Jeremi Suri: Oh my Gosh.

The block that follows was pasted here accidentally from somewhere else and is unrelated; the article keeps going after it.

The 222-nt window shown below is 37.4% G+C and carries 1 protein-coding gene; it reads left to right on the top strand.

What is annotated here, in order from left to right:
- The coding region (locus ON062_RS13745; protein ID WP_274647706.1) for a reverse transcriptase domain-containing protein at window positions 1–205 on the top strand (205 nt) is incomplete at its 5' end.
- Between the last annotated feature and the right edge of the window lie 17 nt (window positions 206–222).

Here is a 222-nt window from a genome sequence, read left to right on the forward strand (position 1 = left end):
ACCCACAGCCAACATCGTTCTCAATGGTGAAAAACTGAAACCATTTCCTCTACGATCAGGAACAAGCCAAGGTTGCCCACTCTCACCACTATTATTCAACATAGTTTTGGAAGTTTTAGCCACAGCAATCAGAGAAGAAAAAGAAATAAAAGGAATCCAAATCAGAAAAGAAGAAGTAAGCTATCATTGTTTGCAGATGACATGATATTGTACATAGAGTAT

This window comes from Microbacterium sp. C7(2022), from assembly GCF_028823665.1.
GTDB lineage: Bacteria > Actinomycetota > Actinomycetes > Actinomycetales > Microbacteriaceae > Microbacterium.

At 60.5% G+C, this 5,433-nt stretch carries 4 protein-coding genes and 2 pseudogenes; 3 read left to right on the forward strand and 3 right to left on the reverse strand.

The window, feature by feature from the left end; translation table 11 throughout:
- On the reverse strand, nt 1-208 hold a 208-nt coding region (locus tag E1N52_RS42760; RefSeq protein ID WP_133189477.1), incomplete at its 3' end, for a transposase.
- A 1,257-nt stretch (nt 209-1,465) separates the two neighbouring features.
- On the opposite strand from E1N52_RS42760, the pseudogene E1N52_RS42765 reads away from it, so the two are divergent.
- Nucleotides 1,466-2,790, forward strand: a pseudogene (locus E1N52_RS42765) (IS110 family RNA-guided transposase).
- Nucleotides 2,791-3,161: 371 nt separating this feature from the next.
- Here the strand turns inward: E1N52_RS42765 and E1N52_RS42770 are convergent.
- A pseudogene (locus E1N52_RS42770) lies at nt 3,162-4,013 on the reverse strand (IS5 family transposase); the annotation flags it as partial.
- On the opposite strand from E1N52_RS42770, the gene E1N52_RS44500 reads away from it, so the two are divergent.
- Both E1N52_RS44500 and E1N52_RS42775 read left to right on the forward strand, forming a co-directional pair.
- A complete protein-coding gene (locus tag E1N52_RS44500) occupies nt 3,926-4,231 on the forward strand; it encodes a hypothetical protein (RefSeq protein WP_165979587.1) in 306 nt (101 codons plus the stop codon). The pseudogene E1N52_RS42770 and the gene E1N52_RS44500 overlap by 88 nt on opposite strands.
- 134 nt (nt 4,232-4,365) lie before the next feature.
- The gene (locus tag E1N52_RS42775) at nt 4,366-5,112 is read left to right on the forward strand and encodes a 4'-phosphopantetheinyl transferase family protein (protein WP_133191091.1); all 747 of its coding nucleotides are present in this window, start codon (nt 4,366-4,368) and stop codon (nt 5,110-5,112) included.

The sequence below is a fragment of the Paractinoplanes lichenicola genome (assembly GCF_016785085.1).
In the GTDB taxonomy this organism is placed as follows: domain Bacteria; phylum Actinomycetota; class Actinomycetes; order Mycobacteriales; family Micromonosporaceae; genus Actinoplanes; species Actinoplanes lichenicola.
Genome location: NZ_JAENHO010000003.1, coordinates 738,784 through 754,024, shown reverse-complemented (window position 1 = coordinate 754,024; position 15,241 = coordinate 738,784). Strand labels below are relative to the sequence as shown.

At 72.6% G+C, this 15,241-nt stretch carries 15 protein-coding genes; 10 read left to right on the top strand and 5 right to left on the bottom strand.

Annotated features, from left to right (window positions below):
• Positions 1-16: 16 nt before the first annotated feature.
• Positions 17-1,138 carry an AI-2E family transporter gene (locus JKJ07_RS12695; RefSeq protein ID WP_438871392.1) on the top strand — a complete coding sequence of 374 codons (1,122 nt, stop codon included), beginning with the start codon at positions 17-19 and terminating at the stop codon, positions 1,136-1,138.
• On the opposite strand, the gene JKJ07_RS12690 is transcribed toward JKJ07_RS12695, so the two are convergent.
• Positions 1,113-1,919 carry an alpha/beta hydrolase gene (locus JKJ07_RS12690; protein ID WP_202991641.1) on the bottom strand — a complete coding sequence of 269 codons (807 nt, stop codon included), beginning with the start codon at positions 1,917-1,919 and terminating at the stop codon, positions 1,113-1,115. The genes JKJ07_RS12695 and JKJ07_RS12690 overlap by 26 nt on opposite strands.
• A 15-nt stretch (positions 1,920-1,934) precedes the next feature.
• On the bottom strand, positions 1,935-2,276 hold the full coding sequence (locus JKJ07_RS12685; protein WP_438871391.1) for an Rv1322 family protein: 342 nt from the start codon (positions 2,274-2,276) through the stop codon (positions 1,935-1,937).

Sheena Chestnut Greitens: You don’t go a page or a day without seeing Xi Jinping on not one, but multiple headlines in the People’s Daily or other state media outlets. So the amount that Xi Jinping has become both a symbolic and an actual political, personalist leader, what we would call personalist in political science, meaning that power really is concentrated in an individual rather than in an institution like the party or the military, is really a reversal of what we thought we were seeing in post-Mao China. Along with that, we’ve seen pretty massive changes to both domestic politics and foreign policy. So the area I work a lot on, as you mentioned in your introduction, is about domestic security and surveillance. Xi Jinping has essentially completely overhauled the internal security, the police, the coercive apparatus. He has drafted about a dozen new laws. He has replaced the personnel leadership of half a dozen institutions, the courts, the police, the state security ministry, the armed police, the military. He has restructured the military, he’s reorganized the paramilitary, People’s Armed Police. There’s just this whole incredible raft of changes that he’s made that have cumulatively completely overhauled the security infrastructure that keeps the party in power in China, what they would call political or regime security. Then at the same time, there have also been big changes to, China’s role in the world and China’s approach to foreign policy. So we see that, for example, the reclamation of islands in the South China Sea, literally creating islands where rocks or low tide formations were all that existed before, and then putting runways capable of receiving significantly sized military aircraft on them. So they were literally islands and territories that didn’t exist when Xi Jinping came to power that now exist in the South China Sea. We have the Belt and Road Initiative, we have a very, very different pattern of China pursuing leadership positions in international organizations, which, again, is a change because China participated in international organizations much more actively, starting in the ’80s and ’90s. But to see China now occupy the leadership role in four of 15 UN specialized agencies is a very, very different environment for a global governance than we’ve seen before. I think both Chinese domestic politics and foreign policy have really changed pretty tremendously, even in the last eight or nine years under Xi Jinping’s leadership.